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Women and young workers in Nepal want inclusive union structures

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3 May, 2024As part of the project, Building Inclusive Unions in South Asia, IndustriALL organized a workshop for young and women workers in Kathmandu on 19-20 and 21-22 April, respectively.

A total of 23 young trade unionists, including twelve young women, participated in the youth workshop. The workshop focused on building young trade unionists’ understanding on organizing as one of the main pillars of trade unions and how to run successful organizing drives. With more youth joining the workforce now, it becomes impertinent that organizing drives focus on young workers. Young workers from various IndustriALL affiliated federations developed action plans to reach out to more young workers and raise awareness on the importance of unionizing and collective bargaining.

The discussion among young unionists also highlighted the use of policy as a tool to promote greater participation and integration of youth in trade union structures which is currently missing. Developing youth policy at union level was identified as an important area of intervention along with increasing representation of young members in the leadership structure.

Jyoti Gurung, a member of IndustriALL’s South Asia youth working group, says:

“Union power will increase multi-fold with more trained young and women workers in union membership as well as in leadership structure, who can effectively build campaigns as well as engage in successful collective bargaining.” 

In the women’s meeting, a total of 25 women leaders participated in the discussion which was mainly focused on climate change and industry 4.0. Women trade unionists shared their experiences in the light of climate change which is leading to mass migration in the country. The uncontrollable rise in migrant workers to cities and industrial areas has led to severe precarious employment issues with very low wages and no social protection cover. There is an increased vulnerability and job security among women workers.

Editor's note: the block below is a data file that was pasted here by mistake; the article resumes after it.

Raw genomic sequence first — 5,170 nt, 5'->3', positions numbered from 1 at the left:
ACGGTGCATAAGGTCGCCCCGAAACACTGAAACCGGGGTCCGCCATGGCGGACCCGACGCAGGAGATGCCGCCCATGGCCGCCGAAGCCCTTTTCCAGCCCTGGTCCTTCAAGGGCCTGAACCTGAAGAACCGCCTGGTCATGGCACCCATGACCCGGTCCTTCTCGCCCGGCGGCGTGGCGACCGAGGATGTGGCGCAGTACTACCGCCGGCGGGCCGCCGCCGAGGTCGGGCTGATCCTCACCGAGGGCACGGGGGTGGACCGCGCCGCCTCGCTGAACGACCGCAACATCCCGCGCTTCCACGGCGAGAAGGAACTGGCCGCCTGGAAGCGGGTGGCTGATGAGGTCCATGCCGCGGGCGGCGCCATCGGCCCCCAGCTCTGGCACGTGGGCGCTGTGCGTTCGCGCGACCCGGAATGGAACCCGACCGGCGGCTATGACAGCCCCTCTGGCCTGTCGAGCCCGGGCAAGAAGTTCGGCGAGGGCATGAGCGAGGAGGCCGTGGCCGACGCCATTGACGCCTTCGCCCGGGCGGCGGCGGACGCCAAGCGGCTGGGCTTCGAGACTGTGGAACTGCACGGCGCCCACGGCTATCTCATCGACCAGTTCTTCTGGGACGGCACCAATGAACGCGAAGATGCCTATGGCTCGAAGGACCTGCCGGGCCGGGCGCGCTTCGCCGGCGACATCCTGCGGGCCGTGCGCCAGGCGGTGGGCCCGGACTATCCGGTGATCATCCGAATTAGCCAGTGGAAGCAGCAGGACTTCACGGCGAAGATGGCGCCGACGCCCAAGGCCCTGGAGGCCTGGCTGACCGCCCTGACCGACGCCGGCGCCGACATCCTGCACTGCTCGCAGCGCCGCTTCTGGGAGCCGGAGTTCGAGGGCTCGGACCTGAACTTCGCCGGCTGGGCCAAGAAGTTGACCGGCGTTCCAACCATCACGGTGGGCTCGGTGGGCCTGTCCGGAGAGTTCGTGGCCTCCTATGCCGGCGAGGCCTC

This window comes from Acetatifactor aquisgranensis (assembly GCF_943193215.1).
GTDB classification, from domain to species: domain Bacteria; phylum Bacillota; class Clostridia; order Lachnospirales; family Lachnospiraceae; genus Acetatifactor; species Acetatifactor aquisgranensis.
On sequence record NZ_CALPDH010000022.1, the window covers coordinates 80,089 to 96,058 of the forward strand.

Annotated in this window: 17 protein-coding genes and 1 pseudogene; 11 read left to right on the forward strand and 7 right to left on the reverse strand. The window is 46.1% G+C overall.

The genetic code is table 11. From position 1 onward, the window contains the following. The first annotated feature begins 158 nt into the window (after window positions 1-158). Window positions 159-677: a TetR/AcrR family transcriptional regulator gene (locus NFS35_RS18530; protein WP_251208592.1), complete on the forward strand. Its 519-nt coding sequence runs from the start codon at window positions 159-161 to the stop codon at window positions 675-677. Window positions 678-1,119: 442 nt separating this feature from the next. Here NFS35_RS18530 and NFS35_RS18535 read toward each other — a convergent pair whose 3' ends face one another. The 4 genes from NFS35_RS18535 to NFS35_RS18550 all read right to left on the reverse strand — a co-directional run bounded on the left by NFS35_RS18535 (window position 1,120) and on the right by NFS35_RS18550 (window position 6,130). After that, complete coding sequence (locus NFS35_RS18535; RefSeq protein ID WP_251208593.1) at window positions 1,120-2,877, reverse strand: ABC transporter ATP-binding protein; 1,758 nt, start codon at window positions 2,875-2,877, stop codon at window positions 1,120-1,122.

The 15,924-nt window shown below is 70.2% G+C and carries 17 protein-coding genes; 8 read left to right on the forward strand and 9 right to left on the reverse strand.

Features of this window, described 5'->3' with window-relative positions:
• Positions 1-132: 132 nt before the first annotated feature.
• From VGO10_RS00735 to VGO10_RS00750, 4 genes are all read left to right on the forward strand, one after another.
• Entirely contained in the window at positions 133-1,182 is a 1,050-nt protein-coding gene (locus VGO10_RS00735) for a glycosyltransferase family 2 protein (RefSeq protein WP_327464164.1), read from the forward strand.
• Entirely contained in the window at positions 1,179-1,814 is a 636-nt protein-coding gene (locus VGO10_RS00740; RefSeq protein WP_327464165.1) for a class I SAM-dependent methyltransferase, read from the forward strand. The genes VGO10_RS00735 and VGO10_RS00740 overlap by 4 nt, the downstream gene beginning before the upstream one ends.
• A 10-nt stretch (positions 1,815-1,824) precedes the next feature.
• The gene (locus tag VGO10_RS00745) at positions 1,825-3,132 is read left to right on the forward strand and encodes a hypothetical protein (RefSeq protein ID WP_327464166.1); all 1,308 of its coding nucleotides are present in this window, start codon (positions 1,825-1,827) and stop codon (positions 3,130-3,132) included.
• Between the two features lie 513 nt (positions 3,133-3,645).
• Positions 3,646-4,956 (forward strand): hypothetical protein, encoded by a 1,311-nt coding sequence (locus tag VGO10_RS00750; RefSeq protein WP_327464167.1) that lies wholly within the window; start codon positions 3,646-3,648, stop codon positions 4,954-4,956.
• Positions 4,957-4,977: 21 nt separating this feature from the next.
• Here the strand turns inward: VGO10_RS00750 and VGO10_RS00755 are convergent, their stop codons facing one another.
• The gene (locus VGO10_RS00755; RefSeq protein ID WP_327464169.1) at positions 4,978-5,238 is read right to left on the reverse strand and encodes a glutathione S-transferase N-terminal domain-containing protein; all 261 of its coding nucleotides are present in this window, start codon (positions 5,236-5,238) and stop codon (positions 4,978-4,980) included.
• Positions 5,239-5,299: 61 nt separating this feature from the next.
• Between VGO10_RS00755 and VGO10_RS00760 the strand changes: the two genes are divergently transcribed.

Women leaders also discussed the inclusion and representation of women in trade union structures. During the meeting, women leaders formed a country-level women’s committee and a core women’s committee. Going forward, women leaders will draft the committee’s Terms of Reference.  

Gita Bhandari, secretary of IndustriALL’s affiliate, Whole Industry Trade Union, and also one of the co-chairs of the newly formed women’s core committee, says:

“We are dedicated to working towards increasing women’s participation and representation in trade unions. We will begin by collecting data on number of women employed in our sectors of which many are part of our unions. Thereafter we plan to reach out to more women workers stressing the importance of union building.”

IndustriALL also organized the Nepal council meeting on 20 April, during which the leadership of IndustriALL affiliated unions jointly deliberated on a strategic plan and campaign activities for the country. They unanimously agreed to campaign for freedom of association and social protection for all workers, recognizing the significant challenge posed by precarious workers, including migrant workers, in Nepal. Additionally, with the aim of fostering inclusive union structures, they resolved to establish women and youth committees and integrate them into the council structure.